White House adviser David Simas tells The Boston Globe it’s the perfect setting to show how Democrats and Republicans can work together.
Obama’s visit is planned on the same day Health and Human Secretary Kathleen Sebelius testifies before Congress on problems with the government’s health care website.
The White House finally admitted Monday that President Obama is breaking his promise that if you like your health insurance, you can keep it under ObamaCare.
“It’s true that there are existing health-care plans on the individual market that don’t meet those minimum standards and therefore do not qualify for the Affordable Care Act,” said White House spokesman Jay Carney, referring to plans nixed under the sweeping new law.
NBC News reported Monday that sources deeply involved in ObamaCare concede that 50 to 75 percent of the 14 million consumers who buy their insurance individually can expect to have coverage canceled in the next year.
One expert said the figure could be as high as 80 percent.
Obama administration officials knew when the regulations were written in 2010 that 40 to 67 percent of consumers on the individual market would lose coverage, NBC said.
Carney insisted Monday that only “substandard” plans would be yanked under ObamaCare.
“There are some that can be grandfathered if people want to keep insurance that is substandard,” Carney added.
“What is also true: Americans who have insurance on the existing individual market will now have numerous options available to them, and six out of 10 will pay less than $100 per month in premiums for better insurance.”
Obama has repeatedly pledged that his overhaul of the health-care system wouldn’t deprive Americans of their current insurance plans or doctors.
“We will keep this promise to the American people. If you like your doctor, you will be able to keep your doctor. Period. If you like your health-care plan, you will be able to keep your health-care plan. Period,” he declared on June 15, 2009.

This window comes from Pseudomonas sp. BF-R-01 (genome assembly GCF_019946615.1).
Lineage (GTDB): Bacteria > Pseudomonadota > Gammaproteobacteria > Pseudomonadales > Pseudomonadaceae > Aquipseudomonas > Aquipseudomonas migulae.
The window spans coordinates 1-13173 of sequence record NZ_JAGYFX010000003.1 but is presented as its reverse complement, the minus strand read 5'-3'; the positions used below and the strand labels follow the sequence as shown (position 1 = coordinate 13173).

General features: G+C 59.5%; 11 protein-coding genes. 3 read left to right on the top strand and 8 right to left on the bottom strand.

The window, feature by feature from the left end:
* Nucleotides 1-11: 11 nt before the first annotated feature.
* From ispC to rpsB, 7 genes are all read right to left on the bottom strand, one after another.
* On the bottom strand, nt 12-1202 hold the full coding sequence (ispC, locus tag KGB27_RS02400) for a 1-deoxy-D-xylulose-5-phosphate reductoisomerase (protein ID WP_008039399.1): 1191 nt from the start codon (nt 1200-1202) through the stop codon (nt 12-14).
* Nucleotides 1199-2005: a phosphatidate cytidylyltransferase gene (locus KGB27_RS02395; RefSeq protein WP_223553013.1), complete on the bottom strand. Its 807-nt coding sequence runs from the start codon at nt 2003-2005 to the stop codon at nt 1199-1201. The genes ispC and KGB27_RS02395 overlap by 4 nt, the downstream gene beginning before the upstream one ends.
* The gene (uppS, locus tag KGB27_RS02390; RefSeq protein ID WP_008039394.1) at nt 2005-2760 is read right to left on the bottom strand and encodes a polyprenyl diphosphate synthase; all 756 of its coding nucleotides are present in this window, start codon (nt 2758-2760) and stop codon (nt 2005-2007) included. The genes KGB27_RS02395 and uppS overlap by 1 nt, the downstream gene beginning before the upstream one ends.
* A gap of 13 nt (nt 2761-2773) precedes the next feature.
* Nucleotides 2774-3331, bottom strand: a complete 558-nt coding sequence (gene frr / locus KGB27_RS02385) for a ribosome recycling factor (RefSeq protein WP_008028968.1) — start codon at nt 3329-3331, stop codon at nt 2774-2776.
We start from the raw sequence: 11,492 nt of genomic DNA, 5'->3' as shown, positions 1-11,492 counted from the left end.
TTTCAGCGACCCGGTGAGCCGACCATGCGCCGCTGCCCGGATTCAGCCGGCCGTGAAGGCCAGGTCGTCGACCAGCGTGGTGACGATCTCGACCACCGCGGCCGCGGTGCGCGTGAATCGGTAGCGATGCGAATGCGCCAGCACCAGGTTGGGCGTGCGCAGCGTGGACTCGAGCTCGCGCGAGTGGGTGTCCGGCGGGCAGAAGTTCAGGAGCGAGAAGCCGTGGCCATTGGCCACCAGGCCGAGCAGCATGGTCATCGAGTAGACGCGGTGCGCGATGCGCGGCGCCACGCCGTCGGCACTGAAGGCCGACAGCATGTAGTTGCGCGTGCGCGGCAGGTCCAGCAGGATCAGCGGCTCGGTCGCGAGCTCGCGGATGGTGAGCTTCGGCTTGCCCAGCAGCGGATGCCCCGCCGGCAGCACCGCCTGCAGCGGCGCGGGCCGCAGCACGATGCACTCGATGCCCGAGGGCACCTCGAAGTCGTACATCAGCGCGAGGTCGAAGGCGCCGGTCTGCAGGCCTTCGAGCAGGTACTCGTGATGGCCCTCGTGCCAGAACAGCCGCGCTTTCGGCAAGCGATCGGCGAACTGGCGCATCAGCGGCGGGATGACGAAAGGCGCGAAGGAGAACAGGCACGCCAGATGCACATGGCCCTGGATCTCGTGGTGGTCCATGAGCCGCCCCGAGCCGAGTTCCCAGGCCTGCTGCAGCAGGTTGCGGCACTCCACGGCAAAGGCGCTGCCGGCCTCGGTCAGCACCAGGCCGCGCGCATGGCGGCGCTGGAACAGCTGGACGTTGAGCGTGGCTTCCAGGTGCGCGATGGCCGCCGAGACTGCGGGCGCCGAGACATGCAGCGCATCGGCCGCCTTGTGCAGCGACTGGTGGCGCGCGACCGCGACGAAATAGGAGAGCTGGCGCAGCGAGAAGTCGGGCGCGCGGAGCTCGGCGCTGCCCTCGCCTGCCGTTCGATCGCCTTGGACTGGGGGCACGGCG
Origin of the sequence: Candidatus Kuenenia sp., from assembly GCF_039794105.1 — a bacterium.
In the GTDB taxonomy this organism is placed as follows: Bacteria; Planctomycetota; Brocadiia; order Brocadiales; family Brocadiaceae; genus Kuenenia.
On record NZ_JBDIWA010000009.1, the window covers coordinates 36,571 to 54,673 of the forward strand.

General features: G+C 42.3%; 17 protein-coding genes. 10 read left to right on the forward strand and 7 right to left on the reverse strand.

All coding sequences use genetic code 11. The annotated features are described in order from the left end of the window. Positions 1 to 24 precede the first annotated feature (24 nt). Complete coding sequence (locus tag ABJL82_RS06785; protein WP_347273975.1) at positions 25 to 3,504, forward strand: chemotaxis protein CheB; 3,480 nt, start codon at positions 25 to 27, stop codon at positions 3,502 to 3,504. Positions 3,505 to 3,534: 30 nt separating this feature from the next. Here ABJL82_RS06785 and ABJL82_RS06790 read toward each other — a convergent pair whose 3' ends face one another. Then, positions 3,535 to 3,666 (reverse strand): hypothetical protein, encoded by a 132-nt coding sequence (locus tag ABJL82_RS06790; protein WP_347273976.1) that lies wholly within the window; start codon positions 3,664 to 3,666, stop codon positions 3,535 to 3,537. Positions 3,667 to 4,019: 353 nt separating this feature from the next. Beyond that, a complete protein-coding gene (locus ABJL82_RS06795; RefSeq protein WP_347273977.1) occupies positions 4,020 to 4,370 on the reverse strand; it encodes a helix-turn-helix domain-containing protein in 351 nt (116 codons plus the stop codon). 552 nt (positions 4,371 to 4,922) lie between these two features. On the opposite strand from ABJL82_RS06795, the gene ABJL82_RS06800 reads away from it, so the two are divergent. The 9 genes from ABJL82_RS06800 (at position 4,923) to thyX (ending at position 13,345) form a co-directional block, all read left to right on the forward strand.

The admission that some will, in fact, lose the plans they’ve got comes amid mounting ObamaCare headaches, including a day-long crash of the glitch-plagued Web sites where Americans are supposed to sign up for mandatory health-insurance plans.
What’s more, a growing number of consumers are shocked to discover that the law has caused them to get hit with massive premium increases, lose their doctor or simply get dropped by their insurance company.
Elderly New Yorkers were left reeling when they received notices that insurance companies were booting their doctors from the popular Medicare Advantage program because of ObamaCare, The Post recently revealed.
“Obama had said I could keep my doctor. Now they’re doing away with my doctor. They kicked him out! After 20 years, that’s not right,” said Alfred Gargiulio, who has cerebral palsy and has been seeing the same doctor in Brooklyn since 1993.
Nearly 900,000 elderly New Yorkers are enrolled in Advantage plans, which are Medicare HMOs run by private insurers.
Other New Yorkers were floored when they learned they would have to pay 100 percent of the bill if they used a doctor outside their plan’s network — a harsh penalty not imposed by most plans before ObamaCare.
The ObamaCare pain is throbbing in other states, as well.
In Florida, at least 300,000 people have lost health coverage. And just one insurer in California, Kaiser Permanente, canceled policies for 150,000 people, CBS News reported.
HealthCare.gov, the online federal exchange, crashed before dawn Sunday and didn’t come back online until 7 a.m. Monday.
The outage affected not just the 36 Web sites run by the federal government, but also the 14 sites run by states.
The crash occurred about a week after the administration promised a “tech surge” of the nation’s best computer geeks to fix glitches that have hobbled the Web site since its Oct. 1 launch.
Officials said the site would be fixed by the end of November.
The Department of Health and Human Services blamed the latest crash on an outage of a data-service hub run by Verizon Communication’s Terremark unit.
Other glitches persisted, such as an agonizingly long wait for people trying to set up an account on the Web sites.
“We are committed 24/7 to having our team dedicated to putting those fixes in place and moving forward,” said Julie Bataille, a spokeswoman for the Centers for Medicare and Medicaid Services, which runs HealthCare.gov.
You can already see the spin. The old plans didn't meet the new laws standards for minimum requirements. They are trying to tell that your plan wasn't good enough when in reality it was fine and just didn't cover abortions and other things that you didn't need.
President: If you like your plan, you can keep your plan. If you like your Doctor, you can keep your Doctor. It will reduce your premium by thousands!
Worker: But I just lost my plan!! And they want to charge me $2,000 more, not less!
President PR Guy: Well, of course you did, but you can get a BETTER plan with a new Doctor under the State Exchange Program! Since you are middle class, you need to pay more, but it's for the greater good!